Three years ago Andy Fox lived in London working in IT recruitment. Today he operates the successful iAutoUK garage in Coventry and wants to franchise the name across the country. With a target of over 25 garage franchises within the next five years, heâ€™s got a long road ahead.
â€œI had this eureka moment on the tube,â€ says Andy, â€œand I remember looking at a chap sitting down who just looked so depressed with life. I thought that if I didnâ€™t get out, I was going to end up like that. My mother becoming ill was the catalyst, so we moved back up here.â€
Andy began to buy and sell cars with a friend. His first sale was a red VW Golf with no power steering and a lot of rust. He bought it for Â£400, selling it a week later for Â£1400. He did exactly the same the week after: â€œI did that for a while and we were successful, and thatâ€™s what raised my awareness of German brands and the market.
â€œIn 2009 we decided to open this place. I knew about the block exemption rules having spoken to customers, so I thought it was a big opportunity.â€
iAuto was born as a German marques specialist, and quickly began converting customers from what had been a main dealer dominated market. Andy says that 80 percent of his customers are direct converts from the main dealer. iAutoUK has been so successful in fact that a number of other German car specialists have opened up nearby.
The business grew quickly: â€œWe were advertising heavily, we would literally put our business cards under the wipers of every German car we could find. No matter where you were you would leave a leaflet or a card with someone. That grass-roots effort was hard work, but it began to pay off.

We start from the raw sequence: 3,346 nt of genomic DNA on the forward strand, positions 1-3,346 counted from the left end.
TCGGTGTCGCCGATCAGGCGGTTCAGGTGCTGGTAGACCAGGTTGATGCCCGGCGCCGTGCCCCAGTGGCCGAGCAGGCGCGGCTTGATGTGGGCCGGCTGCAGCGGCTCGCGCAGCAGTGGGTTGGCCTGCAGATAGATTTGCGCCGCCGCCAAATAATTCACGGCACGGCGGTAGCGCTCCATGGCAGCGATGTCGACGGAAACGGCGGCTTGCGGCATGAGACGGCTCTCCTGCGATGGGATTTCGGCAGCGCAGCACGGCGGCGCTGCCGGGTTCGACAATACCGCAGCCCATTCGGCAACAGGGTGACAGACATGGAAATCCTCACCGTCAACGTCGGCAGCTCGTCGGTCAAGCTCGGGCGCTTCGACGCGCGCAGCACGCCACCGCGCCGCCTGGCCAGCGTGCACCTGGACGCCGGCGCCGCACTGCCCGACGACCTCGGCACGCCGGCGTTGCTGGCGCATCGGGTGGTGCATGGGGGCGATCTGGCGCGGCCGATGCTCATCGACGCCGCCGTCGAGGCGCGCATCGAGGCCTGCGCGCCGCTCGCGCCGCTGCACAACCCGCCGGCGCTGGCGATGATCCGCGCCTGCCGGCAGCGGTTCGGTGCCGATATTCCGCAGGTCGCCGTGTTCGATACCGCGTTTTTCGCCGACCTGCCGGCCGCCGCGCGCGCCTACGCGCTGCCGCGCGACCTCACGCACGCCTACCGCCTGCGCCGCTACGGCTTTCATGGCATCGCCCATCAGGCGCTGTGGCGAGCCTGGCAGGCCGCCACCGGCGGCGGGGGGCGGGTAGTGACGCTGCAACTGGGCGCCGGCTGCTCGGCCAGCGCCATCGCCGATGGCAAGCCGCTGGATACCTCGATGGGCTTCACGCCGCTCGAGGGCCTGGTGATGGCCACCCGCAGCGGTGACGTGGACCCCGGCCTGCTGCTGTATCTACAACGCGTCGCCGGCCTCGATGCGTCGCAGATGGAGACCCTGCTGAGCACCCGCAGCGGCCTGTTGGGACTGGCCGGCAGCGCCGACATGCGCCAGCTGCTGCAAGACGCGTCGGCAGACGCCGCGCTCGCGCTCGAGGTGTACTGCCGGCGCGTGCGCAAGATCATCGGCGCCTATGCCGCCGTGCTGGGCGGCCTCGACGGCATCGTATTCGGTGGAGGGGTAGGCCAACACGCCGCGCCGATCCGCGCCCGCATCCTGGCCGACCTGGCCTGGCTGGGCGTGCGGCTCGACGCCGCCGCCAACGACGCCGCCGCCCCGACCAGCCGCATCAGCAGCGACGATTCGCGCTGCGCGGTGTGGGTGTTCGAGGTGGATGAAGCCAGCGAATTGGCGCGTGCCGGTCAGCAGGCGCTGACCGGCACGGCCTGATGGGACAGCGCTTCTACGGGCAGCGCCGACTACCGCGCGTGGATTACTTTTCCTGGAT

â€œWe made a point of trying to talk to customers about where they worked and whether there was a chance of getting in with that company. We talked to them about it and would leave cards on notice boards, that sort of thing.â€
A support deal with Andrew Page to provide training and equipment to franchisees, as well as giving iAutoUK tip-offs about possible expansion points should provide ample growth for this business in the future. Andy stresses the deal doesnâ€™t give Page a monopoly over his business, however, and certainly not over his parts supply.
Andyâ€™s wife and business partner Melissa also came from an IT background. She immediately leapt on the idea of offering a better service to the female market. Joining the Foxy car scheme was a handy tie-in for the business: â€œI like cars and always have done, but I used to feel intimidated going to a garage. I would pay money without knowing what it was for. Women should feel comfortable when coming to a garage.
â€œA Â£20 referral scheme has worked especially well for women because we take these things into account. Itâ€™s important that all garages understand that the female market is huge, and if you get it wrong, itâ€™s a big market that youâ€™ll be missing out on.â€
The IT background of both Andy and Melissa has played a large part in their company strategy. iAutoUK uses social media and online networking to bring in new business, and existing customers can earn themselves Â£20 credit for recommending a friend. Andyâ€™s reasoning is simple: â€œIf your customers use it, you need to use it. Thereâ€™s no excuses anymore.â€
For prospective franchisees, Andy says his business contacts can take away a large part of the hassle: â€œWhat we would bring to the table would be a lot of business support; there are people who we work with who can provide marketing, IT, PR and more. The great thing about being a franchise is that itâ€™s very much in my interests to make the business successful. If they make money, I make money.â€